“I’m never not grateful for what even EI is giving me,” she said, noting she had help from friends and family in between.

“It’s just when you plan these things you’re wanting that precious time with your little one and to have that kind of in jeopardy on top of everything else … it’s been a different situation than I thought I would be going into.”

READ MORE: Keep ‘pandemic bubbles’ small, top doctor urges as B.C. prepares to loosen rules

Conservative employment critic Dan Albas said he heard many of the same concerns from women — and raised them to Qualtrough directly — who on Tuesday were breathing a sigh of relief the situation is being resolved.

“It’s hard enough to have a child during a pandemic. It’s even more difficult when you don’t have supports,” he said. “The most important thing here is there is a fix coming.”

Still being worked out is how to ensure pregnant women who have lost jobs due to the pandemic can earn enough hours to qualify for EI when their child is born. A committee of MPs was told last week that officials are trying to make sure a change to help affected women qualify doesn’t risk other beneficiaries in the system.

Jordan Press, The Canadian Press


Like us on Facebook and follow us on Twitter.

Coronavirus

Get local stories you won't find anywhere else right to your inbox.
Sign up here

Just Posted

ChargerQuest expands its EV charging network into Kelowna

The new stations can be found at Manteo Beach Resort and the Eldorado Hotel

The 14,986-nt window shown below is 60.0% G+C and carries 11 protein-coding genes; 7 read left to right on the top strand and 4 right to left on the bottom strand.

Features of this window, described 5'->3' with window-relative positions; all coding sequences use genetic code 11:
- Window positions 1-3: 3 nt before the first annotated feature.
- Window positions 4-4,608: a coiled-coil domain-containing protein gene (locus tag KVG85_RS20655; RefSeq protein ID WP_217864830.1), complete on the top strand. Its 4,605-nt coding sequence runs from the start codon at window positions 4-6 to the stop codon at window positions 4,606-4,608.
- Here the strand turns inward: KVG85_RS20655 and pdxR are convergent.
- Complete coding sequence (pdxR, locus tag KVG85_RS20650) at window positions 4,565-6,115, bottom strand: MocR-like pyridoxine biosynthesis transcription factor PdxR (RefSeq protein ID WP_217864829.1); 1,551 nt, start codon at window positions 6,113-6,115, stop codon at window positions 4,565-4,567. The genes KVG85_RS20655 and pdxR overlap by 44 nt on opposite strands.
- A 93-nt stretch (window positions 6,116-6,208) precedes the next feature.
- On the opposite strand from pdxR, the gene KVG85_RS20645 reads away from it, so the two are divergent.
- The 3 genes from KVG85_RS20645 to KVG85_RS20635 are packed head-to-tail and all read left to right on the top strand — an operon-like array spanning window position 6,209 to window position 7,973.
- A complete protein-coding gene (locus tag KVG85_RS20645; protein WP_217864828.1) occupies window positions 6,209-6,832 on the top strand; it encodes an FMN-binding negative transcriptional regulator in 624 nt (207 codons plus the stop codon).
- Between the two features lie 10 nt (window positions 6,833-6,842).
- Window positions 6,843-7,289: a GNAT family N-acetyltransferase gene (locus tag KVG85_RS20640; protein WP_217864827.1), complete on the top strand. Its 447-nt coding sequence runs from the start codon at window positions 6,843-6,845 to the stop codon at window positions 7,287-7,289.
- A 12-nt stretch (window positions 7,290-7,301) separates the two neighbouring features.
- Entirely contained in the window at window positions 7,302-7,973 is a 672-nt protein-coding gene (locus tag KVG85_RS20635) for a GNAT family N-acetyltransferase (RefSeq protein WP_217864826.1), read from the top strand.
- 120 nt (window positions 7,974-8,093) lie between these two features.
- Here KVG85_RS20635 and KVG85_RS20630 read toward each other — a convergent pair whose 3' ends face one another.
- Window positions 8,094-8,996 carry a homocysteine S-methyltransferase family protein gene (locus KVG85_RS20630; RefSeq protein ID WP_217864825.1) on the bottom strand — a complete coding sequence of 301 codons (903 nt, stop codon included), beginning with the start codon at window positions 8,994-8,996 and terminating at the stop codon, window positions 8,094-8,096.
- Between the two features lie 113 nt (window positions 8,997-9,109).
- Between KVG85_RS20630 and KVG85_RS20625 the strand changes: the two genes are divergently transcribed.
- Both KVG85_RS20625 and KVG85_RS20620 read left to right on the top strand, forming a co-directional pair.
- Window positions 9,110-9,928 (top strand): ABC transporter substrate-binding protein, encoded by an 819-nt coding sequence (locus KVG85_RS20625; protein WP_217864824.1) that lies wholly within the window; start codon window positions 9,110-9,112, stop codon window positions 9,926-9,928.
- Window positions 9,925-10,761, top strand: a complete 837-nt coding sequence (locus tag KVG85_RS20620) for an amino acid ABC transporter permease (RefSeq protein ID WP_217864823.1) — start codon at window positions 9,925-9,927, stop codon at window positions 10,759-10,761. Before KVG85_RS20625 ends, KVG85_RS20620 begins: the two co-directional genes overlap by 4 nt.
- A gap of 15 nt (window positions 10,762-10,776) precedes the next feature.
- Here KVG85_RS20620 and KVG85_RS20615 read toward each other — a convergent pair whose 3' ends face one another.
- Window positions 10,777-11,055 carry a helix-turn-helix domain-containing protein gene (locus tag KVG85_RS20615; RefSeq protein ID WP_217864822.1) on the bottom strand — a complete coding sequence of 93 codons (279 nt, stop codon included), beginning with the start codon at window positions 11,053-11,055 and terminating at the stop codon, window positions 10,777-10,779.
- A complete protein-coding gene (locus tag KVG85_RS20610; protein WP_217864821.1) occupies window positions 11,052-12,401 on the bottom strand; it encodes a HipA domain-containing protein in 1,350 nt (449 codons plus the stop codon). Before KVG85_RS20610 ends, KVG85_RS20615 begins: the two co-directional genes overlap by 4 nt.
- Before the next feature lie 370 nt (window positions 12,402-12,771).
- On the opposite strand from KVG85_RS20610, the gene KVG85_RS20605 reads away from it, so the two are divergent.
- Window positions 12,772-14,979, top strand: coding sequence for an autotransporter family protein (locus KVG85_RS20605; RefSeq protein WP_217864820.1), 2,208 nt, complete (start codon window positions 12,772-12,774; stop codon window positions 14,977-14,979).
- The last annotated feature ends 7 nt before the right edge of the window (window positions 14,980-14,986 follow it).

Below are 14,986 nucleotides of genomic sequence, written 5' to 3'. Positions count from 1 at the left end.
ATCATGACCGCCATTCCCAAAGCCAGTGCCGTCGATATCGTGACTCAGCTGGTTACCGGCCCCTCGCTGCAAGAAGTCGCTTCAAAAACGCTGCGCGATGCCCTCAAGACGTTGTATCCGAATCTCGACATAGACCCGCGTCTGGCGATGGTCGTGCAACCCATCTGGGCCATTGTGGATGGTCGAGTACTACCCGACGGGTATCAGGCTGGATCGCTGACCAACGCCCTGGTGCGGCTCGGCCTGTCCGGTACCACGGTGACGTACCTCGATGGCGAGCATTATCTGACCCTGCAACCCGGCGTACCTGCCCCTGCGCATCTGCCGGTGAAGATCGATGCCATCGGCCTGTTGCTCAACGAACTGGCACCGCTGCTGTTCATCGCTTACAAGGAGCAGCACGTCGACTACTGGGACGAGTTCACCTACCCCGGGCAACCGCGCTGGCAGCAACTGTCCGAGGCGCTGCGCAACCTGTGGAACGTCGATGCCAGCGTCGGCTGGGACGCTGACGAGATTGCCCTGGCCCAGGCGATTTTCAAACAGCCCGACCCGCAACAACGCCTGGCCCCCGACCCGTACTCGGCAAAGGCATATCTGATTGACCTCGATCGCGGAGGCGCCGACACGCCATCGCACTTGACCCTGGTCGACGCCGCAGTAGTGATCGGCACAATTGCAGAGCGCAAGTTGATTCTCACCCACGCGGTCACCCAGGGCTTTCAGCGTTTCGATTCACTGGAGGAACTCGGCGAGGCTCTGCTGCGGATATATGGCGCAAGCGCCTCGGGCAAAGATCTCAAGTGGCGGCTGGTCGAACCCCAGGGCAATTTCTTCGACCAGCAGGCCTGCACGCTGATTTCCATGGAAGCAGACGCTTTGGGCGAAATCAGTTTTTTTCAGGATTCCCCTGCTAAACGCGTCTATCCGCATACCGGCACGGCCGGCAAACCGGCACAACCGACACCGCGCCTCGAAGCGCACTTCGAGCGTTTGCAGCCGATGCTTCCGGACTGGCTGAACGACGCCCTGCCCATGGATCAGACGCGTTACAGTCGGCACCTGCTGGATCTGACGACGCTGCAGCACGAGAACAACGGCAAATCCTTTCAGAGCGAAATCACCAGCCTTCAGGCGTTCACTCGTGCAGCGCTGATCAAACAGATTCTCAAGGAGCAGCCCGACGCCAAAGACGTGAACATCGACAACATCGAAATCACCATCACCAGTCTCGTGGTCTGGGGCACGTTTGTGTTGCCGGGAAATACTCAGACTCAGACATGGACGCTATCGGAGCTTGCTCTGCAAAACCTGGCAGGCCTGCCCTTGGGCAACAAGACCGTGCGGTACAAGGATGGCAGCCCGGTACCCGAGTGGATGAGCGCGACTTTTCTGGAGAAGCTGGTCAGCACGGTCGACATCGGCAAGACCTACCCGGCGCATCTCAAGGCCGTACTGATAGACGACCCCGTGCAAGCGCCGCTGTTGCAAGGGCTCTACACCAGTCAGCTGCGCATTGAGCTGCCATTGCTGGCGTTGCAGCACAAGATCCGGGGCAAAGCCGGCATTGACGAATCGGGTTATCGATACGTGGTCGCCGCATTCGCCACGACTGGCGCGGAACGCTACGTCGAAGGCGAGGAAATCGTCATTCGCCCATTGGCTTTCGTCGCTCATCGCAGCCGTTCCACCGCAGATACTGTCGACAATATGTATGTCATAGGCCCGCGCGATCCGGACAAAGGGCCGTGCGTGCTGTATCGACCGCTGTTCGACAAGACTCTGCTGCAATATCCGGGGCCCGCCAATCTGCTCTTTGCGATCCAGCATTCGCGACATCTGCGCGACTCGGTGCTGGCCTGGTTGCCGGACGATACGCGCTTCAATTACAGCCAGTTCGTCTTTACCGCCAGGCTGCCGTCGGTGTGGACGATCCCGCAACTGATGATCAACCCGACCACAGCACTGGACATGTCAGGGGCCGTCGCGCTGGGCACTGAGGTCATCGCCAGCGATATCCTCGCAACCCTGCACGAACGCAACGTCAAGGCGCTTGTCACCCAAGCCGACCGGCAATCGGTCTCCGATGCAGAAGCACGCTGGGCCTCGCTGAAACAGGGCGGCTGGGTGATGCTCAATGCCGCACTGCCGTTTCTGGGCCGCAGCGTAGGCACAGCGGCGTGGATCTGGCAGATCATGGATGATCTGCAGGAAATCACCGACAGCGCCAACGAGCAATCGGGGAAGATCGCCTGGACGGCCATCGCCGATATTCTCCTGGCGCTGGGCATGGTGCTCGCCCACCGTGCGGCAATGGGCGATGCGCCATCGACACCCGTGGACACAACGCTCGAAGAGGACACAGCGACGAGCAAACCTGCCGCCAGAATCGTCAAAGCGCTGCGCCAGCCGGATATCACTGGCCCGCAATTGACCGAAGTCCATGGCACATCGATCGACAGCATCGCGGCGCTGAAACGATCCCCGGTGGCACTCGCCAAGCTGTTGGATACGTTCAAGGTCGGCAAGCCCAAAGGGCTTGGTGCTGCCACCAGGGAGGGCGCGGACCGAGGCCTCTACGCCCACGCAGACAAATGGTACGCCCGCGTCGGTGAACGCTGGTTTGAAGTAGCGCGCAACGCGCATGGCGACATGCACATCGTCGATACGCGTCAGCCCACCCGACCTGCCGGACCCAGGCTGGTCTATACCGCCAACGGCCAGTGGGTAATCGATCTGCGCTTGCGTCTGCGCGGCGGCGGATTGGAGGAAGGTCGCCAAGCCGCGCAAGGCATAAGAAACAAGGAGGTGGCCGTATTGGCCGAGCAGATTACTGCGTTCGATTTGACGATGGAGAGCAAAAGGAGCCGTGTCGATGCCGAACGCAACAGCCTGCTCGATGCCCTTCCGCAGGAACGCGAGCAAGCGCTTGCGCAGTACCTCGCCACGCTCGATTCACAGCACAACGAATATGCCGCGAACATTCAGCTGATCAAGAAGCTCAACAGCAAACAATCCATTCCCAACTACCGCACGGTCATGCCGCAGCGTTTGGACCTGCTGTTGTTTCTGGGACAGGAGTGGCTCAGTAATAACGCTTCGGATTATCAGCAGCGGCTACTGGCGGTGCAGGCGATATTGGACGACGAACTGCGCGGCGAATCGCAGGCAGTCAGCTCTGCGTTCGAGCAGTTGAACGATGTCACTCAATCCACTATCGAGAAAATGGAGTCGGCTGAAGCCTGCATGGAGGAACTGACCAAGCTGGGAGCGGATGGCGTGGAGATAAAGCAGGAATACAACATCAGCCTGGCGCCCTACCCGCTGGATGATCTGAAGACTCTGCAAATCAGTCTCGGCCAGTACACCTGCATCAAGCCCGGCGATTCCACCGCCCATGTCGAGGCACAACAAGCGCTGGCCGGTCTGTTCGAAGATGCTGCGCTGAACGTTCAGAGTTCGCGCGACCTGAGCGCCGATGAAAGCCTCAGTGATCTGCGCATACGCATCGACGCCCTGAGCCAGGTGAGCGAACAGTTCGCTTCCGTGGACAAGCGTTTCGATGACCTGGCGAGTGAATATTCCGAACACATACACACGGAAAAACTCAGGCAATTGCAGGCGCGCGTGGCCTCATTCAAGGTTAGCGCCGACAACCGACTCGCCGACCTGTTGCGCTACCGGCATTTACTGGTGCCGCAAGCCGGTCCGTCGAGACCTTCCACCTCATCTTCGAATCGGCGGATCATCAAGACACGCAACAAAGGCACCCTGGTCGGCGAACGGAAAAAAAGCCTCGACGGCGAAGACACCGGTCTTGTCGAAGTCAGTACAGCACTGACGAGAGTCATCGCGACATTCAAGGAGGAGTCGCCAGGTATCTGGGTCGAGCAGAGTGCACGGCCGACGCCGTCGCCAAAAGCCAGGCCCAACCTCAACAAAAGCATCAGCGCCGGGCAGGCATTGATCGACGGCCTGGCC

Kelowna resident warns North Glenmore community of active thieves in the area

Two thieves stole a pontoon boat from a residence on May 23

Summerland once had Old English theme

Design guidelines were introduced in late 1980s

A second wave of COVID-19 is probable, if history tells us anything

B.C.’s top doctor says that what health officials have learned this round will guide response in future

Penticton Search and Rescue airlifts injured mountain biker near Naramata

The Penticton Fire Department initially took the call and attended to the injured biker.

LIVE: Procession to honour Snowbirds Capt. Jennifer Casey comes to Halifax

Snowbirds service member died in a crash in Kamloops one week ago

RCMP facing ‘systemic sustainability challenges’ due to provincial policing role

Provinces, territories and municipalities pay anywhere from 70 to 90 per cent of the cost of the RCMP’s services

One man dead after standoff with Chilliwack RCMP

The Independent Investigations Office of B.C. is investigating the RCMP’s role in the death

B.C. employers worry about safety, cash flow, second wave in COVID-19 restart

A survey found 75 per cent of businesses worry about attracting customers

Vancouver Foundation grants benefit Okanagan-Shuswap residents

Grants of up to $500 available for ideas that connect people socially or involve sharing skills

Ex-BC Greens leader Andrew Weaver says province came close to early election

Disagreement centred on the LNG Canada project in northern B.C.

Water quality advisory rescinded for Central Okanagan system

Turbidity levels improve enough to rescind advisory issued for Killiney Beach system May 11

Canada’s NHL teams offer options to season-ticket holders

Canadian teams are offering refunds, but also are pushing a number of incentives to let them keep the money

UPDATE: Two sent to hospital following Okanagan highway accident

Drivers in head-on collision air-lifted to hospital with serious but non-life-threatening injuries

Most Read